Jury and Audience Choice Awards: Indic Film Utsav 2022

Indic Film Utsav 2022 concludes with Jury Board Panel Discussion and Announcement of Jury Awards, Special Mentions and Audience Choice Awards!

Indic Film Utsav 2022 brought the curtains down on the 3rd edition with a Jury Board panel discussion and announcement of the winning films. This year, Indic Film Utsav showcased 55 Indic-themed films under with 2 Sanskrit films bookending the competitive slate. As always, the Programming Team and Indic Film Utsav made sure that each film selected had a message of positivity in them. Yadu Vijayakrishnan’s Bhagavadajjukam, a Sanskrit-language feature film was the Closing Film of the festival. While Sanskrit-language enthusiasts were delighted with the film, even those who were not Sanskrit-conversant loved the film which was based on a 7th century CE comedy drama written by Bodhayana. Also, besides Features, Documentaries and Shorts, Indic Film Utsav 2022 had a special Women & Children Short Films category.

The Jury Board consisted of the 4 members of the film fraternity. Renata Keller is an independent filmmaker, dialogue facilitator and former CEO and Art Director of the German philosophical magazine, Evolve. Aditya Patwardhan is a Los Angeles-based filmmaker with a body of work recognized in India, US, Baltic & Eastern Europe, South Korea and Columbia. Sriram Raja is an Indic Film Utsav alum and an award- winning filmmaker. His documentary The Flowers and the Gemstones has received wide praise. Manouj Kadaamh is a prolific filmmaker who is passionate about films and performed in the role of Jury member at prestigious festivals all over the world.

The top award of Best Feature Jury Award went to Muthayya, Bhaskhar Maurya’s rip-roarious Telugu comedy in which 70-year-old Muthayya dreams of acting in movies but faces obstacles. His passion creates serious problems for his family. Somehow magic happens! “Muthayya hands down the best of the lot. It was rooted, realistic, entertaining, and emotionally very satisfying. The performances were beautiful. The film was hope-giving and wholesome. A perfect watch”, said Sriram Raja. “A highly entertaining film, Muthayya manages to do the unthinkable! Narrating a hero's journey of achieving a dream, but through the eyes of someone who wants no box unchecked. And Muthayya does so while being deeply entertaining, engrossing, and heartfelt”, said Aditya Patwardhan. Abhishek Bhatnagar’s A Passenger in Love won the Audience Choice Award in the Features category. “A Passenger in Love had its World Premiere at Indic Film Utsav. Top class writing that keeps the audience engaged throughout a dialogue-driven narrative style with an ending that comes in the last few seconds of the film is truly an example of filmmaker passion. Abhishek made this film for USD 5k and is looking for distribution”, said Danji Thotapalli, Chief Curator and Festival Director.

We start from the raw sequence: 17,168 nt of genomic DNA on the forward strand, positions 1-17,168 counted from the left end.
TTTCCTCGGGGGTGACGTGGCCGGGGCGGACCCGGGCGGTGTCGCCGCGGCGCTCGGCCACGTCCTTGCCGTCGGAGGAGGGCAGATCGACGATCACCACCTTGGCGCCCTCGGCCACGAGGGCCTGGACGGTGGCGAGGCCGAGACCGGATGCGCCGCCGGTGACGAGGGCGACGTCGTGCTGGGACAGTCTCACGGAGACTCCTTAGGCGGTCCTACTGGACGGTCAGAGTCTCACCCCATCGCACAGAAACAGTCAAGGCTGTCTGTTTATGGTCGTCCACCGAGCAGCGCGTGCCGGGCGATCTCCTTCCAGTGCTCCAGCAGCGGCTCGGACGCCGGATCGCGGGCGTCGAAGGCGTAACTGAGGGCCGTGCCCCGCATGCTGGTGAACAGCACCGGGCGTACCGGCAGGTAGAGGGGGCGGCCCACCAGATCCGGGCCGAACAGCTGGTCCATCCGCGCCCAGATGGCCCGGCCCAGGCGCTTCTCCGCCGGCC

Kireet Khurana’s The Invisible Visible which is about the stories of homeless people unfolding through the lens of 'Koshish' won the Best Documentary Jury Award. “The Invisible Visible was one of the most compelling documentaries I have watched in recent times, this film sheds light on one of the most crucial and horrific issues of our times, and though it is a dark non-fiction subject, the filmmaker keeps it engaging, explorative, and compelling, so that I was left wanting for more information on the subject once the film was over”, said Aditya Patwardhan. Sriram Raja echoed Aditya’s thoughts by saying, “The Invisible Visible is a well-directed, well-documented film about an important issue. It is not the first film of its kind and doesn’t tell us something new that we don’t know already. But the way it is said, and the juxtapositions made it impactful. The characters featured in the film instill hope in bringing about change”. If Memory serves me Right, Rafeeq Ellias’s documentary on his dear friend Rasheed Irani touched so many hearts that it won the Audience Choice Award in the Documentary Category. “If Memory Serves Me Right is one of those films that will start off as another anecdotal journey that you might have heard many times before, but as the story progresses, you are deeply drawn into the perspective of its protagonist, surprised to realize at the end that it felt as if I had personally lived in the nostalgic era that he describes”, said Aditya Patwardhan.